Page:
For her 18th birthday Rachel Verinder is given the dazzling Moonstone, an enchanting diamond stolen from an Indian temple. In the dark, the diamond has an eerie glow, making it subject to stories of curses and superstition. It was gifted by her infamous late uncle, only to be stolen that very night. When Sergeant Cuff is brought in to investigate, he realizes that no one in Rachel's household is above suspicion. This mystery is exciting, but it's aimed at a middle aged audience. For any teenager the plot is too slow and the language difficult to understand. It's a brilliant read if you're patient. A classic mystery story, and one of the very first mystery novels. Wilkie Collins was born in 1824 and died in 1889. He was one of the most popular novelists of his day, and wrote many great mystery stories. You could call him a mystery expert because the way he wrote this book showed a deep understanding of the way mysteries are solved. A good mystery novel should have suspense, crime, and a enticing detective . The Moonstone covered them all. Near the start of the book there is already some foreshadowing. As the narrator Mr. Betterage tells us, "If I could only have looked a little was into the future, I would have taken Rosanna Spearman out of the house, then and there, with my own hand." Also, throughout the story the people around Sergeant Cuff, including the readers begin to get 'detective fever'. This is when you get an urge to continue reading, and you desperately want to find out what is going to happen next. In many detective novels, the object of the story was to trace the influence of circumstances upon the character of the people. In other words, use how the people behaved to find out who committed the crime. Collins has reversed this process. The attempt in this story is to figure out the character of the people using the circumstances. In a lot of ways, it is a physiological experiment. Another one of the story's assets was that the story of the diamond is not entirely fiction. The inspiration for the moonstone was actually the stone that sits on top of the Russian Imperial Scepter, which was once the eye of an Indian idol. The idea of the curse came from the famous Koh-i-Noor, another sacred gem of India. It is prophesied to bring certain misfortune to the people who divert it from its ancient uses. It was these realistic objects, along with a new way of solving mysteries and the intricate patterns of character's lives, that made the book so unique. I have read no other mystery books that are as complicated as this one. In a book like The Orient Express by Agatha Christie the mystery story follows the pattern that most mystery stories do. The crime is committed, the detective solves the mystery, the criminal is caught. Still an enjoyable read, but it doesn't have the kind of depth that the Moonstone has. In the Moonstone you not only find out about the crime being solved, but you get the opportunity to observe the nature of human activity. It tries to explain what makes people tick. In conclusion, the Moonstone was a long but unique read, most suitable for anyone from the late thirties up. The story's high points were the suspense, the detective fever, and the realistic approach in the setting. The book would not appeal to a teenager because of the complexity and consideration put into the details of the story. This book is highly recommended to anyone who likes a challenge and a game of wits.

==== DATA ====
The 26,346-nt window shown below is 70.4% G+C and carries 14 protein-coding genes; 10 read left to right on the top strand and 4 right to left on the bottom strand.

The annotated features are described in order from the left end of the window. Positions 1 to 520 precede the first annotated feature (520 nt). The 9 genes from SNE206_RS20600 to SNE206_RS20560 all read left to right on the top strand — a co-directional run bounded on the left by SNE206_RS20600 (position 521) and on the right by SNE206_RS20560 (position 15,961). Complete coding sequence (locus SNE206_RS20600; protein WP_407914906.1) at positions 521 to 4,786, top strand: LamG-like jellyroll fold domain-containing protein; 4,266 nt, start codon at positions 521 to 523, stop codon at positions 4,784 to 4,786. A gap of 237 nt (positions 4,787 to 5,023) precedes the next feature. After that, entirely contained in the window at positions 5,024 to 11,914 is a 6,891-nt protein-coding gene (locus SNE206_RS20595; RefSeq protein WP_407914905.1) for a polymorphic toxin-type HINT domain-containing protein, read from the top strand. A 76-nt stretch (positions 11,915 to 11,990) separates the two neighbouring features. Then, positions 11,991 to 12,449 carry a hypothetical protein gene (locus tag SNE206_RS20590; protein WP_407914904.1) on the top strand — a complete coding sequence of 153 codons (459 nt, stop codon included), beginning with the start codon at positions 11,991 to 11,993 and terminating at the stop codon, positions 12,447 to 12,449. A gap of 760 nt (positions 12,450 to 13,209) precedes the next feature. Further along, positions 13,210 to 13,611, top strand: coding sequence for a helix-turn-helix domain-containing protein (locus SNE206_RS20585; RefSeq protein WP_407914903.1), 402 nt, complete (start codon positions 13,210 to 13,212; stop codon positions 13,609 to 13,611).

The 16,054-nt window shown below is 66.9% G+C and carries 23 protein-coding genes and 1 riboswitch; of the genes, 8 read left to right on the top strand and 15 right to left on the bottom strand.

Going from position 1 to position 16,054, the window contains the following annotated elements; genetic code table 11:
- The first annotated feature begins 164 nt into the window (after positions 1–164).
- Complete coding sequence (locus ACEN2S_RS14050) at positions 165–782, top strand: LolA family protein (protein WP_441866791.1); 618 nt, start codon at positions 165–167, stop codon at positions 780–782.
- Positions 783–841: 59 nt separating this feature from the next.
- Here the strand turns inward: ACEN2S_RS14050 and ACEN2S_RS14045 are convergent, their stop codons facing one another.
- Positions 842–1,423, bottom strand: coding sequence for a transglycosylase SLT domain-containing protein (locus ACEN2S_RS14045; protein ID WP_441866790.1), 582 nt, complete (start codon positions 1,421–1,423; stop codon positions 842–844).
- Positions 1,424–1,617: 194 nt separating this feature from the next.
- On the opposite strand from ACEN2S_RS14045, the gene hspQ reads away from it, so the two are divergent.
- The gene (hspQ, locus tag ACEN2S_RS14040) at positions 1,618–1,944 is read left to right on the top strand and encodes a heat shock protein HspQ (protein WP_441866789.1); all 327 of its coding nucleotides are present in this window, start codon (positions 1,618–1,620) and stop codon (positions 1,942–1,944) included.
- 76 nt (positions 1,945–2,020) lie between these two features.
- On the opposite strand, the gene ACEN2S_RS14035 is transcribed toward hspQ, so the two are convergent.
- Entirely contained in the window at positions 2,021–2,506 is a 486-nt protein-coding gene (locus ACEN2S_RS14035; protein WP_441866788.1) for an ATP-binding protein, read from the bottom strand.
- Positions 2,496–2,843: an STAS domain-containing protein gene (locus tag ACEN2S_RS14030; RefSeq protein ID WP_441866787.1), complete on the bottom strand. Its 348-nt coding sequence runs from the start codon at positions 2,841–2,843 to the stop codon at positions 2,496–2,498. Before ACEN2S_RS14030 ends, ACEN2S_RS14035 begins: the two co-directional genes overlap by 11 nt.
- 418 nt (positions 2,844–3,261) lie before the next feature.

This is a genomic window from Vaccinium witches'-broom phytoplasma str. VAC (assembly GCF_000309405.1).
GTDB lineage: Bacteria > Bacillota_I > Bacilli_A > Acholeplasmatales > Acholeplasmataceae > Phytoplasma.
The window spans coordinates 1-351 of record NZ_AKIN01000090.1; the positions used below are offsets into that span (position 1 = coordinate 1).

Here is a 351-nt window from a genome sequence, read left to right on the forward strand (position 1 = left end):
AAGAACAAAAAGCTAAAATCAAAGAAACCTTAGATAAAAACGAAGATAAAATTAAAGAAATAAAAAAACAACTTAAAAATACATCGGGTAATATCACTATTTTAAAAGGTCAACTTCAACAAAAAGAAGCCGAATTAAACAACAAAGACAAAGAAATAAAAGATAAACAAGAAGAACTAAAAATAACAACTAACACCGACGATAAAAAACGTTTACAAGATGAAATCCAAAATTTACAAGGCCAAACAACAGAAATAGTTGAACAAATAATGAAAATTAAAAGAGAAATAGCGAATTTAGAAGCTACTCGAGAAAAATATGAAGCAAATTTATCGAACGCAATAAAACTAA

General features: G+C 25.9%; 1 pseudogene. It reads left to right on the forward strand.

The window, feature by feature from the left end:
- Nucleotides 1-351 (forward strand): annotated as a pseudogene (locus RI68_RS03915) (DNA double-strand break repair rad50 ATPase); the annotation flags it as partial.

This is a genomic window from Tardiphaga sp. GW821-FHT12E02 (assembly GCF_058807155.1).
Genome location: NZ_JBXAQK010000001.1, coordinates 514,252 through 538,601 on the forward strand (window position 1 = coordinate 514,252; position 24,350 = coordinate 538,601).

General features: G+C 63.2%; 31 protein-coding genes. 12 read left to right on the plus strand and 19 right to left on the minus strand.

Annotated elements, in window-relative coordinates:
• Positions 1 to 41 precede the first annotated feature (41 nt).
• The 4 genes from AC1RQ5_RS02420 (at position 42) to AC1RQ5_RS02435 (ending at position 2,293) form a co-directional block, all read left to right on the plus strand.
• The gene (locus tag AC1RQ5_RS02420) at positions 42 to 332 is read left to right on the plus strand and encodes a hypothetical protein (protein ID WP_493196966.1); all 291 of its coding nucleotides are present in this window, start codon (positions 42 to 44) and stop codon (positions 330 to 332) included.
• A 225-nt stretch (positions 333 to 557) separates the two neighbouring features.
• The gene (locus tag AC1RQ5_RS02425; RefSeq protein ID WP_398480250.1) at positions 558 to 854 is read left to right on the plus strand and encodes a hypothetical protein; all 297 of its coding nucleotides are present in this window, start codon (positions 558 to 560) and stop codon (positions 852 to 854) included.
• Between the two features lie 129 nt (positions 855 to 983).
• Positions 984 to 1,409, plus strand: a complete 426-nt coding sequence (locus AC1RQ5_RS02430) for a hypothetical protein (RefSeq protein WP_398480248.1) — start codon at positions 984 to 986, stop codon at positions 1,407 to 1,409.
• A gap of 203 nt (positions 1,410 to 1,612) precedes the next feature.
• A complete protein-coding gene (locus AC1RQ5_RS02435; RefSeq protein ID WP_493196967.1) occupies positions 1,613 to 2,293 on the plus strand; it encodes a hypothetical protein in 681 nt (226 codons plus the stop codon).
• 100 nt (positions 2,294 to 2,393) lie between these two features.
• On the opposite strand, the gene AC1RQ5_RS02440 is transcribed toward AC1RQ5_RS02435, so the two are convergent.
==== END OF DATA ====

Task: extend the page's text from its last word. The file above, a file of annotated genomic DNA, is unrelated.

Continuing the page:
Anonymous More than 1 year ago